As for why I shoot film, please see above—-prints are important, but wet prints are not the solitary objective. Moreover, I STILL HAVE THE NEGATIVES. One day, I might just in fact get some silver halide prints made, so redirect the riot act elsewhere. And no, while a scanned film negative printed out with an inkjet printer may or may not retain the quality of a wet print, it is still often better [for me!] than is its digital only counterpart.
I had the opportunity a few years back to talk with a local photographer who mainly works with large format camera. While meeting at his studio, he laid out two sizeable photographs side by side. The two photos were the same, except one was crafted in the darkroom, and the other was scanned from the same negative. The wet print appeared a litter richer, but it was also warmer in tone, which could have accounted for the greater sense of depth. On the other hand, with the scanned print and Photoshop, the photographer was capable of using more precise dodging and burning techniques to bring out certain details that would have been mostly lost under traditional conditions.
And then there is Nick Brandt, one of today’s more exceptional photographers, and probably the best wildlife photograph around. He uses a medium format film camera and a scanner to create his superb photographs. He has earned the final word on the matter.
6. Film cost more. Um, yes and no. Remember, for me, buying a film rangefinder and a quality 35mm dedicated scanner saved me about US$5,000 in relation to a Leica digital M. That’s a lot of money left over for film, development expenses, and other film cameras. Could the argument be made that in the long-term, a digital rangefinder would save me money. Sure, but it’s not applicable to my situation, since I did not have, and still do not have, the lump sum to pick up a Leica.
Also, cheaper way to get to full frame and, even more so, to get to medium format.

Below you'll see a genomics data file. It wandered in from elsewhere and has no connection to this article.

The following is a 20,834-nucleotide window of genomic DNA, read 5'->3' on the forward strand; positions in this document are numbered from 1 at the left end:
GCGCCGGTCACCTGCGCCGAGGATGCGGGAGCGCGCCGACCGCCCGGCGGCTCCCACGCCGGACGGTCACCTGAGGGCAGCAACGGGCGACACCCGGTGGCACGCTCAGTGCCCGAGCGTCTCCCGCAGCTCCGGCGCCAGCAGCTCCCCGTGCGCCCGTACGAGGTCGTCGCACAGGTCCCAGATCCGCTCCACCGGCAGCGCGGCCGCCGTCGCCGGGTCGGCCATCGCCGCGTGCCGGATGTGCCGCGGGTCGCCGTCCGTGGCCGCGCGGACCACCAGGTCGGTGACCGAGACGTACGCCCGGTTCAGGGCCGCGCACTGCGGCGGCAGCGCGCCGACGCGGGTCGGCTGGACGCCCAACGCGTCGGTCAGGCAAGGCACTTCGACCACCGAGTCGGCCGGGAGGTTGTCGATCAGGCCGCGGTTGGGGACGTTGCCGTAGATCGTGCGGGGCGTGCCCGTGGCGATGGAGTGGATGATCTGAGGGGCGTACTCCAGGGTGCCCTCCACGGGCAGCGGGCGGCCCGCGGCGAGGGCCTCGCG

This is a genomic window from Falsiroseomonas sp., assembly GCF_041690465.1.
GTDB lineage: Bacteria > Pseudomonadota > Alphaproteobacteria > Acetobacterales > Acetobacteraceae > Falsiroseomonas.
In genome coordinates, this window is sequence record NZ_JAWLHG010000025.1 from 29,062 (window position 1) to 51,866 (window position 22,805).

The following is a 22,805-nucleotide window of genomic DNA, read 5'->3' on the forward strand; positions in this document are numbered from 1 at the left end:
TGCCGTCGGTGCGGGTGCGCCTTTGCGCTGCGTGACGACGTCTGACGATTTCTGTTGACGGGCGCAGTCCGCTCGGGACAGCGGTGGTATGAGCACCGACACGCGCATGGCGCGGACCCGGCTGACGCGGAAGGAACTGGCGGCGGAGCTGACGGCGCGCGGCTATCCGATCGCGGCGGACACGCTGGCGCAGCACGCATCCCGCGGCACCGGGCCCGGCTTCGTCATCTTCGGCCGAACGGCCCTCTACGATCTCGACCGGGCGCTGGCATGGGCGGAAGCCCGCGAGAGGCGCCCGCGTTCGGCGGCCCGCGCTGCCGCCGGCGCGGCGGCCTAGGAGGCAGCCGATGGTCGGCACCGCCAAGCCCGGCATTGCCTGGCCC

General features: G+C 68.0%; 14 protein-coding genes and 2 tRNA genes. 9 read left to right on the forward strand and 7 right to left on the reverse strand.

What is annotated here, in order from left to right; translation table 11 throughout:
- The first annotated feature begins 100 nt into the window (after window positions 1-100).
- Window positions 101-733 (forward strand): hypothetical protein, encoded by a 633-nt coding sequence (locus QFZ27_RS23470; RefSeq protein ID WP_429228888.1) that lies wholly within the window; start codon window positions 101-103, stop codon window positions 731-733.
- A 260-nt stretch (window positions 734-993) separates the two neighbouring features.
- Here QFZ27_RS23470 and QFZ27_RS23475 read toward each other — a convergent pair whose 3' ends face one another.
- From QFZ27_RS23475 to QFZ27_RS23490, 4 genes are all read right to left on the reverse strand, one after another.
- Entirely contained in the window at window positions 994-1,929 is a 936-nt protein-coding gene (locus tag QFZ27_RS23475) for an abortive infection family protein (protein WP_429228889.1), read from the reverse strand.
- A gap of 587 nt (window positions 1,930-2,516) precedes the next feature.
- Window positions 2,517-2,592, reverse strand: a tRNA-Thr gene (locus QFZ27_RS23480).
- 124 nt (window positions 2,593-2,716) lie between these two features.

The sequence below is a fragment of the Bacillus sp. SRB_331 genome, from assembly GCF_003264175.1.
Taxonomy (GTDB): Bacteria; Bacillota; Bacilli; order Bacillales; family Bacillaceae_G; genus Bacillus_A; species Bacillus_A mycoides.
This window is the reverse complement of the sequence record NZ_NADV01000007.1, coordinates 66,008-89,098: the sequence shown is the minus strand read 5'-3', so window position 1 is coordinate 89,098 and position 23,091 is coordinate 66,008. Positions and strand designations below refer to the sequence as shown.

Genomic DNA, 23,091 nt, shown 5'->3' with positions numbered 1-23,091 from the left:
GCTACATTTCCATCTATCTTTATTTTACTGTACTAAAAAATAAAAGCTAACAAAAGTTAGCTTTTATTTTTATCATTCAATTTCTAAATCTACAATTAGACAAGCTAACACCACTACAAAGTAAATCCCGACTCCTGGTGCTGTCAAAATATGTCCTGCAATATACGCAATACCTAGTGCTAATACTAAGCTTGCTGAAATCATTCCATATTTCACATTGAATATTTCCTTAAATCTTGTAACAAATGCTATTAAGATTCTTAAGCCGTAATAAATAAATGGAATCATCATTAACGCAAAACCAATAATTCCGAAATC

7. Film is the domain of the annoying hipsters. This is an increasingly common contention on POTN, but I might want to remind my fellow site members that DSLRs with big lenses are the domain of the paparazzi, clueless tourists, sexual perverts, and, as far as an amped up cop is concerned, Islamic terrorists. To associate film with just ‘hipsters’ is to imbecilely erase the last 150 years or so, all the while degenerating some of the most salient pinnacles of photography.
Besides, as annoying as some ‘hipsters’ might be, when it comes to the arts, I’m going to count on them coming through a lot more than I will on some corpulent suburban dolt who believes that the glaring whiteness of his large telephoto is going to somehow wash away his congenitally prosaic vision of the world, photographically speaking, of course.
Was that too harsh? Perhaps paints me as a hypocrite. Well, seriously, my point is that creative types can undoubtedly be unbearably pretentious, but that doesn’t mean that their output reflects the more unappealing aspects of their personality, on the contrary. So let’s not be quick to judge or conflate, photographically speaking, of course. And really, someone who, without a hint of irony, uses the word “photog” forfeits his right to condemn anyone else about anything.
As for me, I welcome anyone who buys film for whatever reason, because I need there to be a market, no matter how niche it will remain.